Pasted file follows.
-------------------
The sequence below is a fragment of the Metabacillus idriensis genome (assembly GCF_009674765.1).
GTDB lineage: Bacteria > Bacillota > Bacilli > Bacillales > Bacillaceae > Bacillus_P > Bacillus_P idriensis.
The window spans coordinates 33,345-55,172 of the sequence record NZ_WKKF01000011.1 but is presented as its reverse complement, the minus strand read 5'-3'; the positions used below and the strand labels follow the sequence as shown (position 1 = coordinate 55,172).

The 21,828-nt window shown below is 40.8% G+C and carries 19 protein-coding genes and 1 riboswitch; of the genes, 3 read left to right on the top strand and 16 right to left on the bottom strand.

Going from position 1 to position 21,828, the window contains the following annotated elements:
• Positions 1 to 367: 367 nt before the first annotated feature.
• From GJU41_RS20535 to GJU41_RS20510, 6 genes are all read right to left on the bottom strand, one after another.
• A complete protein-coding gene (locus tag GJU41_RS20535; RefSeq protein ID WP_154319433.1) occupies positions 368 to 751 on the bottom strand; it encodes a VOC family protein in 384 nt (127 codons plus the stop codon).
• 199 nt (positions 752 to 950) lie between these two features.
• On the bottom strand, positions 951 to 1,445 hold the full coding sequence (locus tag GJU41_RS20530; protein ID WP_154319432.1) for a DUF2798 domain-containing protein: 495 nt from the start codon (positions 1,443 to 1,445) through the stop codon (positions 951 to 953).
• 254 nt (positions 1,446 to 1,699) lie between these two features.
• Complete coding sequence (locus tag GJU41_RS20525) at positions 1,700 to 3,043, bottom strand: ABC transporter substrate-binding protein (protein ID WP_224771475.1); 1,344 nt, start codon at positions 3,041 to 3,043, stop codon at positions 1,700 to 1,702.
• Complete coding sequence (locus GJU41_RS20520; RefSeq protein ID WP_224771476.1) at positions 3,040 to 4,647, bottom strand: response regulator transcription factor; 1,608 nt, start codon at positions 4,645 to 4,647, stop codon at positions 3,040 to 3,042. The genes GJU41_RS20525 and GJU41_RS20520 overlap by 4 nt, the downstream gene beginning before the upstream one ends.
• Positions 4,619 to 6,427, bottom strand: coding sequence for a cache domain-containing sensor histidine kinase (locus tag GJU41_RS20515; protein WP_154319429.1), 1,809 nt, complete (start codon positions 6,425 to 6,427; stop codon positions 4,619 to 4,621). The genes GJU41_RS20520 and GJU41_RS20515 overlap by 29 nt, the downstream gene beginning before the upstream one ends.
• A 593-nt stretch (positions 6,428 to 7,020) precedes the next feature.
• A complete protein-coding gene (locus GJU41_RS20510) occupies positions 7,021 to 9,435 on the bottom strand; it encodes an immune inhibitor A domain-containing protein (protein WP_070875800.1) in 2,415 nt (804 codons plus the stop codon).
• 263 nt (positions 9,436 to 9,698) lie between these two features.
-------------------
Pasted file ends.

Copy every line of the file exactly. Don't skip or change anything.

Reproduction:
The sequence below is a fragment of the Metabacillus idriensis genome (assembly GCF_009674765.1).
GTDB lineage: Bacteria > Bacillota > Bacilli > Bacillales > Bacillaceae > Bacillus_P > Bacillus_P idriensis.
The window spans coordinates 33,345-55,172 of the sequence record NZ_WKKF01000011.1 but is presented as its reverse complement, the minus strand read 5'-3'; the positions used below and the strand labels follow the sequence as shown (position 1 = coordinate 55,172).

The 21,828-nt window shown below is 40.8% G+C and carries 19 protein-coding genes and 1 riboswitch; of the genes, 3 read left to right on the top strand and 16 right to left on the bottom strand.

Going from position 1 to position 21,828, the window contains the following annotated elements:
• Positions 1 to 367: 367 nt before the first annotated feature.
• From GJU41_RS20535 to GJU41_RS20510, 6 genes are all read right to left on the bottom strand, one after another.
• A complete protein-coding gene (locus tag GJU41_RS20535; RefSeq protein ID WP_154319433.1) occupies positions 368 to 751 on the bottom strand; it encodes a VOC family protein in 384 nt (127 codons plus the stop codon).
• 199 nt (positions 752 to 950) lie between these two features.
• On the bottom strand, positions 951 to 1,445 hold the full coding sequence (locus tag GJU41_RS20530; protein ID WP_154319432.1) for a DUF2798 domain-containing protein: 495 nt from the start codon (positions 1,443 to 1,445) through the stop codon (positions 951 to 953).
• 254 nt (positions 1,446 to 1,699) lie between these two features.
• Complete coding sequence (locus tag GJU41_RS20525) at positions 1,700 to 3,043, bottom strand: ABC transporter substrate-binding protein (protein ID WP_224771475.1); 1,344 nt, start codon at positions 3,041 to 3,043, stop codon at positions 1,700 to 1,702.
• Complete coding sequence (locus GJU41_RS20520; RefSeq protein ID WP_224771476.1) at positions 3,040 to 4,647, bottom strand: response regulator transcription factor; 1,608 nt, start codon at positions 4,645 to 4,647, stop codon at positions 3,040 to 3,042. The genes GJU41_RS20525 and GJU41_RS20520 overlap by 4 nt, the downstream gene beginning before the upstream one ends.
• Positions 4,619 to 6,427, bottom strand: coding sequence for a cache domain-containing sensor histidine kinase (locus tag GJU41_RS20515; protein WP_154319429.1), 1,809 nt, complete (start codon positions 6,425 to 6,427; stop codon positions 4,619 to 4,621). The genes GJU41_RS20520 and GJU41_RS20515 overlap by 29 nt, the downstream gene beginning before the upstream one ends.
• A 593-nt stretch (positions 6,428 to 7,020) precedes the next feature.
• A complete protein-coding gene (locus GJU41_RS20510) occupies positions 7,021 to 9,435 on the bottom strand; it encodes an immune inhibitor A domain-containing protein (protein WP_070875800.1) in 2,415 nt (804 codons plus the stop codon).
• 263 nt (positions 9,436 to 9,698) lie between these two features.